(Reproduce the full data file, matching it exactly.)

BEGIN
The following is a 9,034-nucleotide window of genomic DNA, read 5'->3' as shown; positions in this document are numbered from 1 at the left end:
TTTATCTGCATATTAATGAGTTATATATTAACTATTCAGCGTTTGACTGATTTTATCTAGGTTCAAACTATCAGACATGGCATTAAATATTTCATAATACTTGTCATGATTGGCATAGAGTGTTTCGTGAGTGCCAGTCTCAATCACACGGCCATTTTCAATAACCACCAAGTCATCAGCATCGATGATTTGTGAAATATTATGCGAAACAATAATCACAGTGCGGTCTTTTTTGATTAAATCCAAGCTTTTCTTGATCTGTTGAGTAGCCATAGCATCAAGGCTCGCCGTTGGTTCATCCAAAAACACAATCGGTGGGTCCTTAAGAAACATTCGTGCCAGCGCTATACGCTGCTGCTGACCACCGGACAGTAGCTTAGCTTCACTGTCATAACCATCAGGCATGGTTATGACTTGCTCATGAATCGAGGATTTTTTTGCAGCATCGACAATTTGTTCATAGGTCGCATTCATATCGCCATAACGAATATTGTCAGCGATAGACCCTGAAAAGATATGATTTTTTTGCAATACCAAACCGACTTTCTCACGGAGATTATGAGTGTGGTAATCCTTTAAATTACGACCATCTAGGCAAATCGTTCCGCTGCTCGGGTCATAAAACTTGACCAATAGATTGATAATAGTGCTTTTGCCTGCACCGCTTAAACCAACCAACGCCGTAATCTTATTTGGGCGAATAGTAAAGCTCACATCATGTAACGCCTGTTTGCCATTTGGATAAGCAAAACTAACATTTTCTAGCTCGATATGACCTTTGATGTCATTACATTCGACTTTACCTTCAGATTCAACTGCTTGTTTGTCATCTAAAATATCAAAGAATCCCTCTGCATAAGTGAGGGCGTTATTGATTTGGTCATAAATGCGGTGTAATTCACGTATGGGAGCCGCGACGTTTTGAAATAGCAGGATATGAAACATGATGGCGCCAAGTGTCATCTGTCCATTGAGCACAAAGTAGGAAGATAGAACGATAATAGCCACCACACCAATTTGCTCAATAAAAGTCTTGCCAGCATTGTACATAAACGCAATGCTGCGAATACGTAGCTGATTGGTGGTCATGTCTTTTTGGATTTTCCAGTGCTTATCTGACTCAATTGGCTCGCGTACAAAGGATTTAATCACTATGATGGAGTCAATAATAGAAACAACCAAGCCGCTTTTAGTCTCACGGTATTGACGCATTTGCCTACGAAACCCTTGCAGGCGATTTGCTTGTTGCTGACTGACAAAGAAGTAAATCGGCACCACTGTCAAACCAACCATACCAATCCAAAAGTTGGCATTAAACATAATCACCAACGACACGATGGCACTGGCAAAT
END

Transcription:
The following is a 9,034-nucleotide window of genomic DNA, read 5'->3' as shown; positions in this document are numbered from 1 at the left end:
TTTATCTGCATATTAATGAGTTATATATTAACTATTCAGCGTTTGACTGATTTTATCTAGGTTCAAACTATCAGACATGGCATTAAATATTTCATAATACTTGTCATGATTGGCATAGAGTGTTTCGTGAGTGCCAGTCTCAATCACACGGCCATTTTCAATAACCACCAAGTCATCAGCATCGATGATTTGTGAAATATTATGCGAAACAATAATCACAGTGCGGTCTTTTTTGATTAAATCCAAGCTTTTCTTGATCTGTTGAGTAGCCATAGCATCAAGGCTCGCCGTTGGTTCATCCAAAAACACAATCGGTGGGTCCTTAAGAAACATTCGTGCCAGCGCTATACGCTGCTGCTGACCACCGGACAGTAGCTTAGCTTCACTGTCATAACCATCAGGCATGGTTATGACTTGCTCATGAATCGAGGATTTTTTTGCAGCATCGACAATTTGTTCATAGGTCGCATTCATATCGCCATAACGAATATTGTCAGCGATAGACCCTGAAAAGATATGATTTTTTTGCAATACCAAACCGACTTTCTCACGGAGATTATGAGTGTGGTAATCCTTTAAATTACGACCATCTAGGCAAATCGTTCCGCTGCTCGGGTCATAAAACTTGACCAATAGATTGATAATAGTGCTTTTGCCTGCACCGCTTAAACCAACCAACGCCGTAATCTTATTTGGGCGAATAGTAAAGCTCACATCATGTAACGCCTGTTTGCCATTTGGATAAGCAAAACTAACATTTTCTAGCTCGATATGACCTTTGATGTCATTACATTCGACTTTACCTTCAGATTCAACTGCTTGTTTGTCATCTAAAATATCAAAGAATCCCTCTGCATAAGTGAGGGCGTTATTGATTTGGTCATAAATGCGGTGTAATTCACGTATGGGAGCCGCGACGTTTTGAAATAGCAGGATATGAAACATGATGGCGCCAAGTGTCATCTGTCCATTGAGCACAAAGTAGGAAGATAGAACGATAATAGCCACCACACCAATTTGCTCAATAAAAGTCTTGCCAGCATTGTACATAAACGCAATGCTGCGAATACGTAGCTGATTGGTGGTCATGTCTTTTTGGATTTTCCAGTGCTTATCTGACTCAATTGGCTCGCGTACAAAGGATTTAATCACTATGATGGAGTCAATAATAGAAACAACCAAGCCGCTTTTAGTCTCACGGTATTGACGCATTTGCCTACGAAACCCTTGCAGGCGATTTGCTTGTTGCTGACTGACAAAGAAGTAAATCGGCACCACTGTCAAACCAACCATACCAATCCAAAAGTTGGCATTAAACATAATCACCAACGACACGATGGCACTGGCAAAT